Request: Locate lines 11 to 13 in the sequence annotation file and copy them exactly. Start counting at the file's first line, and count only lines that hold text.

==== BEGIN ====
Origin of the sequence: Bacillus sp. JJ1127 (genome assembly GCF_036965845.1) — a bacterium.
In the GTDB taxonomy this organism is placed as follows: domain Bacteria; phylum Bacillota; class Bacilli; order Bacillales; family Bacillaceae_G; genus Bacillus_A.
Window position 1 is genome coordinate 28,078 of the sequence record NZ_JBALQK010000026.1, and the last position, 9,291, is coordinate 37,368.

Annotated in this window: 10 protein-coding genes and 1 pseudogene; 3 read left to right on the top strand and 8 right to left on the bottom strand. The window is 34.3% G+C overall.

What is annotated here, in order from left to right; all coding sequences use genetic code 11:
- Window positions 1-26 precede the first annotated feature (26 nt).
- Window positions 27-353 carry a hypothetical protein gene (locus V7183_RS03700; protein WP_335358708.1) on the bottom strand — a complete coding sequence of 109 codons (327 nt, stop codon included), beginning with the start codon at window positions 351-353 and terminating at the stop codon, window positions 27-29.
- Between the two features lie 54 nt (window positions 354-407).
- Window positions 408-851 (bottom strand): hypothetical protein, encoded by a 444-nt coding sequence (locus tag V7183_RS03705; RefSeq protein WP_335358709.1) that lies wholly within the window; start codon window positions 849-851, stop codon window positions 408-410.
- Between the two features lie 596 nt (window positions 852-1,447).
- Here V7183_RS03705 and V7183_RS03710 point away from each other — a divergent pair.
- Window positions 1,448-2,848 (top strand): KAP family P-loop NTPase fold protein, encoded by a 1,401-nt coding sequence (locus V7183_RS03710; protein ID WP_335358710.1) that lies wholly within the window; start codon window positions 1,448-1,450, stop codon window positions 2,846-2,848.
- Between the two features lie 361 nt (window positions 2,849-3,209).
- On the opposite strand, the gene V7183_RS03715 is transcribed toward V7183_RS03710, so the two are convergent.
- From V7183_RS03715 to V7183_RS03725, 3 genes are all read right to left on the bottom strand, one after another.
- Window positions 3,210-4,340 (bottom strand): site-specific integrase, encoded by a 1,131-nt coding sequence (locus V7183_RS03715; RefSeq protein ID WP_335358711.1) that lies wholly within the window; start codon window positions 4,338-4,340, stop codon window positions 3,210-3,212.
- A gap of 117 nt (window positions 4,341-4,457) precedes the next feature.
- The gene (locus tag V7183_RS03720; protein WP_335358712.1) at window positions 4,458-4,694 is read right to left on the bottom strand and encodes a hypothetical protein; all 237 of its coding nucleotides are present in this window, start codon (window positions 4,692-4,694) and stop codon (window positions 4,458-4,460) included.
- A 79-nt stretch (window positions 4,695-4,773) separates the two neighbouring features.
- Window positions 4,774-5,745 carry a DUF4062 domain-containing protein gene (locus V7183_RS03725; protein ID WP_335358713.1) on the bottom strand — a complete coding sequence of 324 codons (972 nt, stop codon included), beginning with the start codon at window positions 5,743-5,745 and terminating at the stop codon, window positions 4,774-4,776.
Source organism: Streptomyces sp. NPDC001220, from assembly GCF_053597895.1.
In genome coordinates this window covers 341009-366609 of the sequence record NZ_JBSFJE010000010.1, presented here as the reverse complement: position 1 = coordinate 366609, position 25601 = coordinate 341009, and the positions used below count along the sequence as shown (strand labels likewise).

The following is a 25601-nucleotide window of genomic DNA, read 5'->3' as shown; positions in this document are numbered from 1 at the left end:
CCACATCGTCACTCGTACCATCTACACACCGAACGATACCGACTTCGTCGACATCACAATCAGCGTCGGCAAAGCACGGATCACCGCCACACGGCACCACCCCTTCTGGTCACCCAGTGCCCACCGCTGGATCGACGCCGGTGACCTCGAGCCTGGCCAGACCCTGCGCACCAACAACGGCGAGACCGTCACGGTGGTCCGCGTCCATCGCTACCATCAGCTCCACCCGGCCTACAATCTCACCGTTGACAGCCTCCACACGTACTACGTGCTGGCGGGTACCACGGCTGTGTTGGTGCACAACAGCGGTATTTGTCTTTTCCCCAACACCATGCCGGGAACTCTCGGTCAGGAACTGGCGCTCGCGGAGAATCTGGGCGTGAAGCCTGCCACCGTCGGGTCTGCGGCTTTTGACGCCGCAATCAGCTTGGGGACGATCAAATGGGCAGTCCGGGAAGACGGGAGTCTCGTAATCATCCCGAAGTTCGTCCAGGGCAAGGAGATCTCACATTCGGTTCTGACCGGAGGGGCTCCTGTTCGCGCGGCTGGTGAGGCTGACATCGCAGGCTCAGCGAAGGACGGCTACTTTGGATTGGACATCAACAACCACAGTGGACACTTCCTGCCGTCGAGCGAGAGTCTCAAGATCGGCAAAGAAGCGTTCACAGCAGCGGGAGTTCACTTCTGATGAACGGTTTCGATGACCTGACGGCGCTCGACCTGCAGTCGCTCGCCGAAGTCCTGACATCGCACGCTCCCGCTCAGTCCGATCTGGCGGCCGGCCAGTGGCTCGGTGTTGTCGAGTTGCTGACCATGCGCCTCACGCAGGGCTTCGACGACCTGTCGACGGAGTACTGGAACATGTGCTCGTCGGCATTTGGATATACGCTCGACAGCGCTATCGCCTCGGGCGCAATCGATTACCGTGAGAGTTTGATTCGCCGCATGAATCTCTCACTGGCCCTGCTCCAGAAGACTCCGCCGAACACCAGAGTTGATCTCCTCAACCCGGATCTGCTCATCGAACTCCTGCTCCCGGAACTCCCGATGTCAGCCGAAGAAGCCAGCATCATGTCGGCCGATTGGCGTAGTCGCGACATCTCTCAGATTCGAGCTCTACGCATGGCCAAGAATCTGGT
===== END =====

- Here V7183_RS03705 and V7183_RS03710 point away from each other — a divergent pair.
- Window positions 1,448-2,848 (top strand): KAP family P-loop NTPase fold protein, encoded by a 1,401-nt coding sequence (locus V7183_RS03710; protein ID WP_335358710.1) that lies wholly within the window; start codon window positions 1,448-1,450, stop codon window positions 2,846-2,848.
- Between the two features lie 361 nt (window positions 2,849-3,209).